Michigan Township to Name Pond After First Black Adventist
William J. Hardy also was the first African-American elected to a public office in Michigan.
A township in the U.S. state of Michigan is planning a ceremony to honor a long-ago resident who earned pages in the history books for two different reasons.
On Oct. 10, the township will dedicate Hardy Pond, located at the Gaines Township Hall/Prairie Wolf Park site, in honor of its 13th township supervisor, William J. Hardy.
When he was elected to the post in 1872, Hardy became the first African-American elected to a public office in Michigan.
Hardy’s other claim to fame is that he and his wife, Eliza, were the first African-Americans to join the Seventh-day Adventist church, according to a church history online at blacksdahistory.org.
A third family “first”belongs to the couple’s son, Eugene. Information on file in the local history collection at the Grand Rapids Public Library indicates he was the first African-American student in Michigan to graduate from high school.
The ceremony will take place at 11 a.m. at Prairie Wolf Park, 8555 Kalamazoo Ave. SE, as part of the township's annual Fall Heritage Festival. A granite monument dedicated to Hardy is also in the plans, according to Township Treasurer Laurie Lemke.
In conjunction with the ceremony, the Gaines Township Library will be hosting genealogy classes at the park at 11:30 a.m. and 2 p.m. to help residents learn about researching their ancestry.
“We thought that would be a nice follow-up to the pond dedication,” said Township treasurer Laurie Lemke.
Hardy was born in 1823, and came with his family to Michigan from New York in 1827, according to documents compiled by the Grand Rapids Historical Commission and the Seventh-day Adventist Church.
When he was 23 years old, he purchased 93 acres (38 hectares) in Gaines Township at the corner of Hanna Lake Road and 68th Street, now the site of Chemical Bank, said Linda Crumback, who has been researching the family for the Gaines Township Historical Commission.
He later sold that farm and moved to another in the area of 68th Street and Kalamazoo Avenue, she said.
In the late 1850s, Hardy and his wife, Eliza, joined a new Seventh-day Adventist Church that had formed in Caledonia. The congregation, which was otherwise white, soon included the William Minisee family of Byron Township, another prominent African-American family of the time.
The church later relocated to Gaines, where most of the members lived.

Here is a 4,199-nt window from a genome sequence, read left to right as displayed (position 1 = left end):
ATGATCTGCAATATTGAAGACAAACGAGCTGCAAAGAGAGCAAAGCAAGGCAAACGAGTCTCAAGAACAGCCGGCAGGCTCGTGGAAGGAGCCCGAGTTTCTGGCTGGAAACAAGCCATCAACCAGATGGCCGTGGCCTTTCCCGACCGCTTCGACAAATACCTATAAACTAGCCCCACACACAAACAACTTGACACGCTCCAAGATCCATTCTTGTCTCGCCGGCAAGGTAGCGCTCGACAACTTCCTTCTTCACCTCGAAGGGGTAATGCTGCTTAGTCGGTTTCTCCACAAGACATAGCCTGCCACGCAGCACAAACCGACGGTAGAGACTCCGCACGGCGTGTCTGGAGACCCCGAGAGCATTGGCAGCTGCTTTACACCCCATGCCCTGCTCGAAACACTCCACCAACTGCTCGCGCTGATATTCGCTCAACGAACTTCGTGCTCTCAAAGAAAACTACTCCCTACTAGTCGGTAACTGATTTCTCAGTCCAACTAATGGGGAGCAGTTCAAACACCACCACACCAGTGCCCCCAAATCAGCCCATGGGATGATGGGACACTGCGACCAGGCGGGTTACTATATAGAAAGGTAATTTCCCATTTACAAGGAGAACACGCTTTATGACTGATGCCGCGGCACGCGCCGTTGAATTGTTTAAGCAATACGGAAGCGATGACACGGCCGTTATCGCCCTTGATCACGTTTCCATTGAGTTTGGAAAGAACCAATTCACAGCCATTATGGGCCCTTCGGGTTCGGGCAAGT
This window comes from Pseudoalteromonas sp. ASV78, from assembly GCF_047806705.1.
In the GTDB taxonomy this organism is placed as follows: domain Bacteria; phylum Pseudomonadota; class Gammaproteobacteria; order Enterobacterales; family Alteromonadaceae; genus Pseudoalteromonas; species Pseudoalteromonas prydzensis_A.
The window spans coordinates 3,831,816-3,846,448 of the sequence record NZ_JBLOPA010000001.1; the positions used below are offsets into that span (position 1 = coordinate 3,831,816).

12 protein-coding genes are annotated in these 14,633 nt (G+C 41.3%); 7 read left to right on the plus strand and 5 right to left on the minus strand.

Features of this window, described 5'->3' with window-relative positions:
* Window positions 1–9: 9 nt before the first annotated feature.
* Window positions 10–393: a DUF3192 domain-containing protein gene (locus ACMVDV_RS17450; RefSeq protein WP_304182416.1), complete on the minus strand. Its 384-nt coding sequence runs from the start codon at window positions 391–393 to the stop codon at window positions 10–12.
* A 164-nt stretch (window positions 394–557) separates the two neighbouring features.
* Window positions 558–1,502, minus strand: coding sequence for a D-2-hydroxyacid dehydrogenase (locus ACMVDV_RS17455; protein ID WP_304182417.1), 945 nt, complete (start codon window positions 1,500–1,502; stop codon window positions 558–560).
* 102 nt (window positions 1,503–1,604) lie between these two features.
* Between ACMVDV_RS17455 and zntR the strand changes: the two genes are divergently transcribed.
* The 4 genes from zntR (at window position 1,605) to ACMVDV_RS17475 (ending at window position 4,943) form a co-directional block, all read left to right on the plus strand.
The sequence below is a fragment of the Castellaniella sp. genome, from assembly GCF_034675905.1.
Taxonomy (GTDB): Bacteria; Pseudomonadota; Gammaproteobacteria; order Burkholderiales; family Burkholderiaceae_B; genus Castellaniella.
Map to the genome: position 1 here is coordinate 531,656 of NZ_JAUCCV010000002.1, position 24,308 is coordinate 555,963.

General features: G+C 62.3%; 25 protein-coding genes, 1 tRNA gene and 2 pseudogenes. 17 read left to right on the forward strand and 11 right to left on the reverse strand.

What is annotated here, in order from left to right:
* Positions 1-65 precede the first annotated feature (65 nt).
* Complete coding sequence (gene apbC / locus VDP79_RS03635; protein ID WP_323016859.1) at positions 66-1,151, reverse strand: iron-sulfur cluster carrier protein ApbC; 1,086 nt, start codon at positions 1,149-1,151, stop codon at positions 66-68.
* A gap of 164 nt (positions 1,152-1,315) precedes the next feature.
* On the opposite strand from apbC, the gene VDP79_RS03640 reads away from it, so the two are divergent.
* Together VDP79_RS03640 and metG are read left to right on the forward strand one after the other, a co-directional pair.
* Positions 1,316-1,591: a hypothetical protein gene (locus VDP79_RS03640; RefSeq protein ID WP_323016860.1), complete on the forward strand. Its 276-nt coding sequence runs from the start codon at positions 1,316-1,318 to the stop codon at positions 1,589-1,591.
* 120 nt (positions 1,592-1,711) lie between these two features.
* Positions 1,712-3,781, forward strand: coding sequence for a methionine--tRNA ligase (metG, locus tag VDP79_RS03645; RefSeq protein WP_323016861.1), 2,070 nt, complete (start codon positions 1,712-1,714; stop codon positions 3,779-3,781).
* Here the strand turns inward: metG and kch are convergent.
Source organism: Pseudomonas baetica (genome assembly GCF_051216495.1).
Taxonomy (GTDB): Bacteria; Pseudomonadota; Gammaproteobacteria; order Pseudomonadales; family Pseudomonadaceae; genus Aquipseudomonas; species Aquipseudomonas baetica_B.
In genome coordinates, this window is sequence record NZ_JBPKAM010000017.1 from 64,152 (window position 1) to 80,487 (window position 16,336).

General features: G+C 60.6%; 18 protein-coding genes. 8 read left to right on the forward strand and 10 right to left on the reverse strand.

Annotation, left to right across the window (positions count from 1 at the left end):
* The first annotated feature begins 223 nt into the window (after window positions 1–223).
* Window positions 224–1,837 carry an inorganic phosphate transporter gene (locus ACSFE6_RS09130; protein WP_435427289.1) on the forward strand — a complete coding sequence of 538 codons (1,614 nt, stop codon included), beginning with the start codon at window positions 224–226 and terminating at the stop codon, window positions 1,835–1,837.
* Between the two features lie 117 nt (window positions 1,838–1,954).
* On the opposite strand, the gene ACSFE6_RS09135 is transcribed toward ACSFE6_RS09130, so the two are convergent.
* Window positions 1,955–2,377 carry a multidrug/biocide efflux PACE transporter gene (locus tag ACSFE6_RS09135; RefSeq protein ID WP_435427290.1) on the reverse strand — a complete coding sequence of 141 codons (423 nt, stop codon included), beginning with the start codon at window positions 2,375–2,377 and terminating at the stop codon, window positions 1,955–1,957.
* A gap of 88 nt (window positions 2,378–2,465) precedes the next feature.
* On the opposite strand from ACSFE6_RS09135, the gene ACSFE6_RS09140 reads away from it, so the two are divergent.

An 1878 article in the church’s Review and Herald publication recognized Hardy’s importance to the church, saying, “the burden of the work here [Gaines church] now rests almost wholly on Bro. W. J. Hardy. He has the confidence of the people.”
Hardy held a variety of leadership positions in the church, including clerk and elder. He might have also been the church's treasurer, according to the church history.
Hardy got into local politics as soon as the 15th Amendment to the U.S. Constitution passed in 1870. He was elected supervisor in 1872 as a Republican in what was then a Democratic stronghold, according to the church history.
William and Eliza’s oldest son, Eugene, graduated from high school in Grand Rapids in 1877 and became a music teacher. The couple had five other children: Alice, Asher, Lloyd, William H. and Mary Ellen. Hardy doesn’t have any descendants living in the Gaines area now, but has descendants living in other states, Lemke said.
After suffering a stroke, Hardy sold his farm and moved to a smaller one near Dutton, where he operated a livery stable. The Gaines church disbanded in 1885, after he was no longer leading it.
Following his death in 1888, the Grand Rapids Eagle newspaper called Hardy “a man of honor, honesty and integrity,” and said he was “appreciated by the community in which he lived.” The article stated 400 people came to his funeral.
William and Eliza Hardy are buried in Gaines Township’s Blain Cemetery. Visitors to the Historic Adventist Village in Battle Creek will find a display dedicated to Hardy and his family.
This report is republished with the permission of the author.
As the oldest publishing platform of the Seventh-day Adventist Church, the Adventist Review (est. 1849) provides inspiration and information to the global church through a variety of media, including print, websites, apps, and audio and video platforms.Content appearing on any of the Adventist Review platforms has been selected because it is deemed useful to the purposes and mission of the journal to inform, educate, and inspire the denomination it serves.Unless identified as created by “Adventist Review” or a designated member of the Adventist Review staff, content is assumed to express the viewpoints of the author or creator of the content.